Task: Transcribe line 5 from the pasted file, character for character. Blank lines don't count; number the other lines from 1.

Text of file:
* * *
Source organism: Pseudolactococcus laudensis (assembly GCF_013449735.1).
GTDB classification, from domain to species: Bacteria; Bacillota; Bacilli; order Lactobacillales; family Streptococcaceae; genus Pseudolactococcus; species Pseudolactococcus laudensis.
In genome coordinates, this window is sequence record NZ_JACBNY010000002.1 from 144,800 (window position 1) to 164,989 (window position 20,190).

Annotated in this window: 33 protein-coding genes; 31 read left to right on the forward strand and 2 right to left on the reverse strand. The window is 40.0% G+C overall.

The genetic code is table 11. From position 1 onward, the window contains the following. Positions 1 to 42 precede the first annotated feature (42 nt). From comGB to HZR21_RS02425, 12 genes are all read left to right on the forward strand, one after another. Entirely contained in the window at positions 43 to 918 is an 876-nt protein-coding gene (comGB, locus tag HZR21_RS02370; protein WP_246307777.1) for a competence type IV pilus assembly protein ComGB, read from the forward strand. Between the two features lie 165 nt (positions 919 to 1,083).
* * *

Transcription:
The genetic code is table 11. From position 1 onward, the window contains the following. Positions 1 to 42 precede the first annotated feature (42 nt). From comGB to HZR21_RS02425, 12 genes are all read left to right on the forward strand, one after another. Entirely contained in the window at positions 43 to 918 is an 876-nt protein-coding gene (comGB, locus tag HZR21_RS02370; protein WP_246307777.1) for a competence type IV pilus assembly protein ComGB, read from the forward strand. Between the two features lie 165 nt (positions 919 to 1,083).